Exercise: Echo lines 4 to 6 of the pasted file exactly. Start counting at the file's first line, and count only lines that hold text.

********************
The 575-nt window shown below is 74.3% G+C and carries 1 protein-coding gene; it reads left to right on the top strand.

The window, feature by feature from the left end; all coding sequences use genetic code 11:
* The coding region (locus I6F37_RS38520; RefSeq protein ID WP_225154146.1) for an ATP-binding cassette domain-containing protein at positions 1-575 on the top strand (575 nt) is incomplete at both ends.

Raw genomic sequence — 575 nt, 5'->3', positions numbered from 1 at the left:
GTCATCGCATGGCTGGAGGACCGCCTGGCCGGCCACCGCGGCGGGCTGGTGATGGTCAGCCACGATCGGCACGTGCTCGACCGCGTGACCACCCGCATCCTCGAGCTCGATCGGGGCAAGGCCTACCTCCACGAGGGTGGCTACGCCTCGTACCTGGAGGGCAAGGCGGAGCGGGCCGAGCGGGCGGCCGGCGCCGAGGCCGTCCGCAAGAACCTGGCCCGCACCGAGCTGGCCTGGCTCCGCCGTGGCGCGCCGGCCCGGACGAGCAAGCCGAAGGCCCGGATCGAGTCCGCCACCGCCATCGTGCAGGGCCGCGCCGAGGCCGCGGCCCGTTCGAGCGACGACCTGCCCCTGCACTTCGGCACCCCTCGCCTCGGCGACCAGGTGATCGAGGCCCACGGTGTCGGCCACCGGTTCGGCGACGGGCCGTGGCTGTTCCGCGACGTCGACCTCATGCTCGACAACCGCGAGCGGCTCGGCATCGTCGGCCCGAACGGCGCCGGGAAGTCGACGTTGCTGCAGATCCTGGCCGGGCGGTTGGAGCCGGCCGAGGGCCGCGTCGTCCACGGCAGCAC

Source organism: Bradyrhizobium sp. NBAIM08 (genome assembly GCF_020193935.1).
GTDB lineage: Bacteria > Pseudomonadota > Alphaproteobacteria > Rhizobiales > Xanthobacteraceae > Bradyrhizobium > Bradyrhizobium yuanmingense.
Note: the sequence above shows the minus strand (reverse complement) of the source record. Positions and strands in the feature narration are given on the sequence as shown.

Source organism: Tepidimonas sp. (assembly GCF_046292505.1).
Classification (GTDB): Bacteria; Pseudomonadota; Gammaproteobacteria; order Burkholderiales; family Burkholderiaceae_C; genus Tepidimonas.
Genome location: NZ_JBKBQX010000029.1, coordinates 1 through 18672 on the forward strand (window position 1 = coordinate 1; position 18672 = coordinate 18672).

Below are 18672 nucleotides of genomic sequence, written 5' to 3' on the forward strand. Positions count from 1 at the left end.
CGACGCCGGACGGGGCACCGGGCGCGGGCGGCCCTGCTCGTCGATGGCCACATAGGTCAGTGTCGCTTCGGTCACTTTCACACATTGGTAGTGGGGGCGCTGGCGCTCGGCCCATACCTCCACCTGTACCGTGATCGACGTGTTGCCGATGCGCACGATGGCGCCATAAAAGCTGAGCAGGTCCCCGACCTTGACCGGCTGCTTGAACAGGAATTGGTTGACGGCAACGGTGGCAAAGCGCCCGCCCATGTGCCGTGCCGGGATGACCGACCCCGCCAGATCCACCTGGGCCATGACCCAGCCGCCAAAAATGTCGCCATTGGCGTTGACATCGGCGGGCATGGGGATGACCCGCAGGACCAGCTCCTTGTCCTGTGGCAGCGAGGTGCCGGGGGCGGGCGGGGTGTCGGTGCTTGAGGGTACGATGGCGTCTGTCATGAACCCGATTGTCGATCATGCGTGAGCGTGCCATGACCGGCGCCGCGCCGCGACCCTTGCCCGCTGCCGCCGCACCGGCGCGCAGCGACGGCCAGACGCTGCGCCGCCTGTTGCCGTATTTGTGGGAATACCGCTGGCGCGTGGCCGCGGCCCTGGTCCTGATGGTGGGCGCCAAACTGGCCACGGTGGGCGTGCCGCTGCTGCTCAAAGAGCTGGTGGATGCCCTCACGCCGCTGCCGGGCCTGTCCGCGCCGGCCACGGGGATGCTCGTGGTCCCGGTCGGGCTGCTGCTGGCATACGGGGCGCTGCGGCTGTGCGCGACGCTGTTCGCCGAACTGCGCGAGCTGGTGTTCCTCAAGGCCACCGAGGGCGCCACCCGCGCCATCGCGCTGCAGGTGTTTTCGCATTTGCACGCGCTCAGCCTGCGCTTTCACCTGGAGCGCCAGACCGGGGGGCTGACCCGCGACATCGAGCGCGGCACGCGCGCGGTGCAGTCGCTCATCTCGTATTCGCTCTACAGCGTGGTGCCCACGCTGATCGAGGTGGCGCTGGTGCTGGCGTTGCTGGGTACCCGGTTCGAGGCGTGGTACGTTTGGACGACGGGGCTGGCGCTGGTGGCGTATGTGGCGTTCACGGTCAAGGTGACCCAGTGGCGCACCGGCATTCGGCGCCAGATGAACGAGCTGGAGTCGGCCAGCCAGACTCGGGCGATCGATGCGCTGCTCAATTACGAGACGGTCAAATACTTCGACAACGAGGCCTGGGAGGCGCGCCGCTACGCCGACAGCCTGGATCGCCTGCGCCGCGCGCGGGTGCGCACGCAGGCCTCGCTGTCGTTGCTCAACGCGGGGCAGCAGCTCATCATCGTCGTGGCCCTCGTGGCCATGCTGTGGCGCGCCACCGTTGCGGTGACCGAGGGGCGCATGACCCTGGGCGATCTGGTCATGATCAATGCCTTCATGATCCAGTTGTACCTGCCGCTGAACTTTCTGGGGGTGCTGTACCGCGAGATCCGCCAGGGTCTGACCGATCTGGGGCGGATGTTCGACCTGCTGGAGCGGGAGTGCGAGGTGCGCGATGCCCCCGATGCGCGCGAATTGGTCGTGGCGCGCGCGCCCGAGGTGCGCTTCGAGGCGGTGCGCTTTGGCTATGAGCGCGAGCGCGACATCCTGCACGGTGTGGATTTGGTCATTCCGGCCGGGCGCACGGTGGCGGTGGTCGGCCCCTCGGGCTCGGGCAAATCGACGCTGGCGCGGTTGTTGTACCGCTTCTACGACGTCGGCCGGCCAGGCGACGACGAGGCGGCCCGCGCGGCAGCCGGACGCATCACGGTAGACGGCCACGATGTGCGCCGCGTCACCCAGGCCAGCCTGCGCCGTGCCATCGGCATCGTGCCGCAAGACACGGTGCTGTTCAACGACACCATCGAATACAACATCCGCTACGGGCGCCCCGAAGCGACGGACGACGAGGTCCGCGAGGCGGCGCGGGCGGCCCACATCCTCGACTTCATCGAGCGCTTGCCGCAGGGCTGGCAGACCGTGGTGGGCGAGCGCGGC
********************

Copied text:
Raw genomic sequence — 575 nt, 5'->3', positions numbered from 1 at the left:
GTCATCGCATGGCTGGAGGACCGCCTGGCCGGCCACCGCGGCGGGCTGGTGATGGTCAGCCACGATCGGCACGTGCTCGACCGCGTGACCACCCGCATCCTCGAGCTCGATCGGGGCAAGGCCTACCTCCACGAGGGTGGCTACGCCTCGTACCTGGAGGGCAAGGCGGAGCGGGCCGAGCGGGCGGCCGGCGCCGAGGCCGTCCGCAAGAACCTGGCCCGCACCGAGCTGGCCTGGCTCCGCCGTGGCGCGCCGGCCCGGACGAGCAAGCCGAAGGCCCGGATCGAGTCCGCCACCGCCATCGTGCAGGGCCGCGCCGAGGCCGCGGCCCGTTCGAGCGACGACCTGCCCCTGCACTTCGGCACCCCTCGCCTCGGCGACCAGGTGATCGAGGCCCACGGTGTCGGCCACCGGTTCGGCGACGGGCCGTGGCTGTTCCGCGACGTCGACCTCATGCTCGACAACCGCGAGCGGCTCGGCATCGTCGGCCCGAACGGCGCCGGGAAGTCGACGTTGCTGCAGATCCTGGCCGGGCGGTTGGAGCCGGCCGAGGGCCGCGTCGTCCACGGCAGCAC

Source organism: Bradyrhizobium sp. NBAIM08 (genome assembly GCF_020193935.1).